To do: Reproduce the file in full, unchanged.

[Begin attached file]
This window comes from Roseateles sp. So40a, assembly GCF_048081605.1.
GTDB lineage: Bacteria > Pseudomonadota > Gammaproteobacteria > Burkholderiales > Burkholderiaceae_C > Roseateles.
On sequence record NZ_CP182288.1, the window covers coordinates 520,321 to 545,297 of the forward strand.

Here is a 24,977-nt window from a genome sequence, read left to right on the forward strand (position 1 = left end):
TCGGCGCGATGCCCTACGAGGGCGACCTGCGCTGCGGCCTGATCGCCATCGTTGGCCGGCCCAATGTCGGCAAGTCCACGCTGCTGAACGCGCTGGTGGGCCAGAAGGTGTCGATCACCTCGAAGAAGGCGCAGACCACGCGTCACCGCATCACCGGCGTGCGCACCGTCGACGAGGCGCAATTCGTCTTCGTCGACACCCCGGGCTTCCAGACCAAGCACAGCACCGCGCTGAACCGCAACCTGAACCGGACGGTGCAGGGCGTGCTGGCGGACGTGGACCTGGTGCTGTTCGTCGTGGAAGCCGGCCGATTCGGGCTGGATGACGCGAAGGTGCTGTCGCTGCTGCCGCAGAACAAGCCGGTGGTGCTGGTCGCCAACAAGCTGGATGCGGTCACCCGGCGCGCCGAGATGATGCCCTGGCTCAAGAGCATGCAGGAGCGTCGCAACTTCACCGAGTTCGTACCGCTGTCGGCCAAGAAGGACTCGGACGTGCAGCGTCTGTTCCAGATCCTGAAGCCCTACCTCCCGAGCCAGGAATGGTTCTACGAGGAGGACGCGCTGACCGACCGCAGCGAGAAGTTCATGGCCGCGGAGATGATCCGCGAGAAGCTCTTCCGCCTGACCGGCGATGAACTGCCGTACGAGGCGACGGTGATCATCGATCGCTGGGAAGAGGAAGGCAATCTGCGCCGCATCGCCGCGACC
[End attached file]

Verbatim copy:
This window comes from Roseateles sp. So40a, assembly GCF_048081605.1.
GTDB lineage: Bacteria > Pseudomonadota > Gammaproteobacteria > Burkholderiales > Burkholderiaceae_C > Roseateles.
On sequence record NZ_CP182288.1, the window covers coordinates 520,321 to 545,297 of the forward strand.

Here is a 24,977-nt window from a genome sequence, read left to right on the forward strand (position 1 = left end):
TCGGCGCGATGCCCTACGAGGGCGACCTGCGCTGCGGCCTGATCGCCATCGTTGGCCGGCCCAATGTCGGCAAGTCCACGCTGCTGAACGCGCTGGTGGGCCAGAAGGTGTCGATCACCTCGAAGAAGGCGCAGACCACGCGTCACCGCATCACCGGCGTGCGCACCGTCGACGAGGCGCAATTCGTCTTCGTCGACACCCCGGGCTTCCAGACCAAGCACAGCACCGCGCTGAACCGCAACCTGAACCGGACGGTGCAGGGCGTGCTGGCGGACGTGGACCTGGTGCTGTTCGTCGTGGAAGCCGGCCGATTCGGGCTGGATGACGCGAAGGTGCTGTCGCTGCTGCCGCAGAACAAGCCGGTGGTGCTGGTCGCCAACAAGCTGGATGCGGTCACCCGGCGCGCCGAGATGATGCCCTGGCTCAAGAGCATGCAGGAGCGTCGCAACTTCACCGAGTTCGTACCGCTGTCGGCCAAGAAGGACTCGGACGTGCAGCGTCTGTTCCAGATCCTGAAGCCCTACCTCCCGAGCCAGGAATGGTTCTACGAGGAGGACGCGCTGACCGACCGCAGCGAGAAGTTCATGGCCGCGGAGATGATCCGCGAGAAGCTCTTCCGCCTGACCGGCGATGAACTGCCGTACGAGGCGACGGTGATCATCGATCGCTGGGAAGAGGAAGGCAATCTGCGCCGCATCGCCGCGACC